Iceland: A Love Affair - Part 2 - The Reykjavik Grapevine

Iceland: A Love Affair – Part 2

Iceland: A Love Affair – Part 2

Published October 15, 2011

Most people seem to end up here by accident. Some of them are transit-ting, some of them just have a bad sense of direction.

Most people seem to end up here by accident. Some of them are transit-ting, some of them just have a bad sense of direction. I met an American girl who was in a New York supermarket looking for her biological mother, when she took a wrong turn and ended up in downtown Reykjavik.

Airwaves seems to attract a much more purposeful type of tourist. They have maps and apps and GPS systems. They have rendezvous’, and they talk in 24 hour time. They get their coffees to take-away.

I spend a lot of time wandering around, looking at the sky and thinking about birds. Especially puffins. When an Icelandic person catches me they usually ask: “Yes, but why here?”

Because, I love the sheep in Iceland. They look ridiculous. Like badly-poached egg whites running around on legs. The wool from these sheep is used to make sweaters which, if possible, look even more ridiculous. But every time I see those sweaters on an Icelandic girl, its hard not to go weak at the knees. Iceland also has an air of mystery to it. When we hired a car the rental company gave us a map of the country. 75 percent of it was covered by a big, grey sticker and a sign saying “DO NOT GO HERE”. That is sexy.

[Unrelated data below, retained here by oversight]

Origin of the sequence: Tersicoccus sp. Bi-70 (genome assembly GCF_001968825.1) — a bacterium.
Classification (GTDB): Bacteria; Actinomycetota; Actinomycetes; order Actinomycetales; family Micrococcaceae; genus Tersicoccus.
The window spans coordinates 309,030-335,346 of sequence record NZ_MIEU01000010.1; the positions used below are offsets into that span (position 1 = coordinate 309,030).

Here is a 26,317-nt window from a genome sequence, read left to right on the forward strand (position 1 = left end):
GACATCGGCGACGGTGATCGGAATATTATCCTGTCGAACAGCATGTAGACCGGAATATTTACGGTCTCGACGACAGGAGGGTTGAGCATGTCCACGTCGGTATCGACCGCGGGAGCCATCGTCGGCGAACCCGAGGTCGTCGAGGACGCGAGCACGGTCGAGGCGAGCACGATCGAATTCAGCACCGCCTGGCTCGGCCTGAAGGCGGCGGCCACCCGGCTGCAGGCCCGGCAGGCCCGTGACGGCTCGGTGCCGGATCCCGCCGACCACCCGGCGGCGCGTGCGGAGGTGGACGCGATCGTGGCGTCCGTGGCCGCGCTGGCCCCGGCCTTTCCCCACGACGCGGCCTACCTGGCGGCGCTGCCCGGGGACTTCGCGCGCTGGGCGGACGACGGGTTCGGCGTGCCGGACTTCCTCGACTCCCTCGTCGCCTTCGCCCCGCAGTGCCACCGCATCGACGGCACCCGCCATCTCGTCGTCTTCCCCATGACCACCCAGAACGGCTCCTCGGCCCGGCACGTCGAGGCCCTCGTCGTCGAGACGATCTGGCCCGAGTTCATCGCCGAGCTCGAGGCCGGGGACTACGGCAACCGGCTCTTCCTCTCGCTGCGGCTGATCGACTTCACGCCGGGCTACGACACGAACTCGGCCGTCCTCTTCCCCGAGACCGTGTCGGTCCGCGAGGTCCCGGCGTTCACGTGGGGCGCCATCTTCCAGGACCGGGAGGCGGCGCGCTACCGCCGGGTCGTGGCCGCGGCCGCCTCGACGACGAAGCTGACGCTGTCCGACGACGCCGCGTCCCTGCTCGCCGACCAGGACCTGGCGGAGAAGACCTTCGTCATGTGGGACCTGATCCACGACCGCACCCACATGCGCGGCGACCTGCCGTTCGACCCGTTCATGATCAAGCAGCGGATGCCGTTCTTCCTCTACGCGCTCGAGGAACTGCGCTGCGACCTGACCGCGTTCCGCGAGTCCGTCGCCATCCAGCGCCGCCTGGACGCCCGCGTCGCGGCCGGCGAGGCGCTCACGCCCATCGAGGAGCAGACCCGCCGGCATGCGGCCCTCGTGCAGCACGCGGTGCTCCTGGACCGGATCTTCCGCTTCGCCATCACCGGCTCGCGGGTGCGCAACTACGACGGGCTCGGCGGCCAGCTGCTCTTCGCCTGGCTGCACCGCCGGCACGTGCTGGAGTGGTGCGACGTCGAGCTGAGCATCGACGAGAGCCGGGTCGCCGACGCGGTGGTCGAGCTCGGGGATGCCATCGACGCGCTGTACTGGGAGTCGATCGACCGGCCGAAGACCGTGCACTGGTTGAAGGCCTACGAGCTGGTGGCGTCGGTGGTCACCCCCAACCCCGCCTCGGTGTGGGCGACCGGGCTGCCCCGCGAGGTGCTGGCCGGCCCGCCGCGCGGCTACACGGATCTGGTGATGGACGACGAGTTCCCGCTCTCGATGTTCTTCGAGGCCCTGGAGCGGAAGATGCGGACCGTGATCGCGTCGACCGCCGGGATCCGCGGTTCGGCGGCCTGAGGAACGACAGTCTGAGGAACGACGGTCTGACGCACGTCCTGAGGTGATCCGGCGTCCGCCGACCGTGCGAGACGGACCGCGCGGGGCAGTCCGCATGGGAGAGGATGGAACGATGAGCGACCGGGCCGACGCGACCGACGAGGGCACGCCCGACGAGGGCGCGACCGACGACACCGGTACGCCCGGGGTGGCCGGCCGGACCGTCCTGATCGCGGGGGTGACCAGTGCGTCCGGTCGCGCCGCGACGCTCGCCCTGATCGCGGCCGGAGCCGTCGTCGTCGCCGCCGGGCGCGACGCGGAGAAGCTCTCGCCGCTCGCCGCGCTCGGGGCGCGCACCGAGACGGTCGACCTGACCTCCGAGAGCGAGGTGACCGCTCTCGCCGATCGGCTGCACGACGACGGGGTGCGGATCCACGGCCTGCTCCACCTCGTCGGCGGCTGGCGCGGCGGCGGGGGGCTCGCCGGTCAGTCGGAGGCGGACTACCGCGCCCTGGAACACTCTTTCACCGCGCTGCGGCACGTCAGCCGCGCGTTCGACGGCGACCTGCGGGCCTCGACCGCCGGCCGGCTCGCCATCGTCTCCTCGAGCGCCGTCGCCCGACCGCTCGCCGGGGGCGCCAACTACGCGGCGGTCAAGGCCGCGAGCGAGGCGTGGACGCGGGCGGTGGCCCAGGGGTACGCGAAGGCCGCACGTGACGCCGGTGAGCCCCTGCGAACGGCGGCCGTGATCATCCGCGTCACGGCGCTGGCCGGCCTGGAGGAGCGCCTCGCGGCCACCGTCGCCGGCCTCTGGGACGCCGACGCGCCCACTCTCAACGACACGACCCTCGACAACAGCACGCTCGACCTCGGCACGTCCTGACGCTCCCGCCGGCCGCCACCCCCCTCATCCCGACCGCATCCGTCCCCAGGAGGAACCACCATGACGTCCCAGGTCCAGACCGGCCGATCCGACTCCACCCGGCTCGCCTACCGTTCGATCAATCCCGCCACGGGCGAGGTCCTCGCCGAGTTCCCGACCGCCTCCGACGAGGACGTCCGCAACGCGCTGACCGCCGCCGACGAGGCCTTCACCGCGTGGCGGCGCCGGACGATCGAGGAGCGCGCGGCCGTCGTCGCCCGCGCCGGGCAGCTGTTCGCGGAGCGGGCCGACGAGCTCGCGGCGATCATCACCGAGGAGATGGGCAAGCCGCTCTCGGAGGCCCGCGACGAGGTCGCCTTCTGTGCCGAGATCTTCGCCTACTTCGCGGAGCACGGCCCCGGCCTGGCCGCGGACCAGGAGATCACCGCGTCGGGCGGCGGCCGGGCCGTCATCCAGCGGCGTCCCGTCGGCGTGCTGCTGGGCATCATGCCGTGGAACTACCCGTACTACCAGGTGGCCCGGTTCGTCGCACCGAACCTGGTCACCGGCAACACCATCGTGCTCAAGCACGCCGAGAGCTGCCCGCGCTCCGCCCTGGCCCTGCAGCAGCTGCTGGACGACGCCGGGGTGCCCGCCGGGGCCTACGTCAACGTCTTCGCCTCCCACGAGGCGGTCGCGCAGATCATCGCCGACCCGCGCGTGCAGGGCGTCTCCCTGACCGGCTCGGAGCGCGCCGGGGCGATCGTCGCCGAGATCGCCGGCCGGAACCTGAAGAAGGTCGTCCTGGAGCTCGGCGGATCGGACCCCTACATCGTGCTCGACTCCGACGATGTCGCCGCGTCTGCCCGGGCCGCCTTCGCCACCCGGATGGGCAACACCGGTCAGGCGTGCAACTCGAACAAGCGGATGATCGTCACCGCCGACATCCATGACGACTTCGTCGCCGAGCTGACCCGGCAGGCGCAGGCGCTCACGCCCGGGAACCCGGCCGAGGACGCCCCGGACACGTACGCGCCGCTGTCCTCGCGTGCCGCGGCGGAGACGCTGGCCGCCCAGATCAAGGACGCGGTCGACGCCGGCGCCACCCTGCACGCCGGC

It’s easy to forget all this when the weather starts up. The wind whips at your face and puddles lie waiting for you like Nile crocodiles. The line for Beach house stretches right around the corner. The people at the front of the line are in a different postcode than the people at the back of the line, and all of them are huddled in the rain. But if it wasn’t for this sort of weather then we probably wouldn’t have an Airwaves. If it was warm and sunny every day then no-one would go inside to play music, we’d all be sitting outside watching the girls in their sweaters.

The music scene here is amazing. It goes deep. And people here seem open to playing with anyone. I have been involved with music scenes where people will only talk to you if your hair partss to the left and your name starts with a vowel.

There is much more to love about Iceland than just the music scene. But the music scene is something that everyone agrees on. When tourists climb off the plane they tend to ask the same sort of questions.

“How did we get here again?”, or “Why didn’t I bring a jumper?”.

They look around, confused and awestruck. “We’re in Iceland”.

When Airwaves is going, the locals reply: “Of course you are.”

By Robert Skinner

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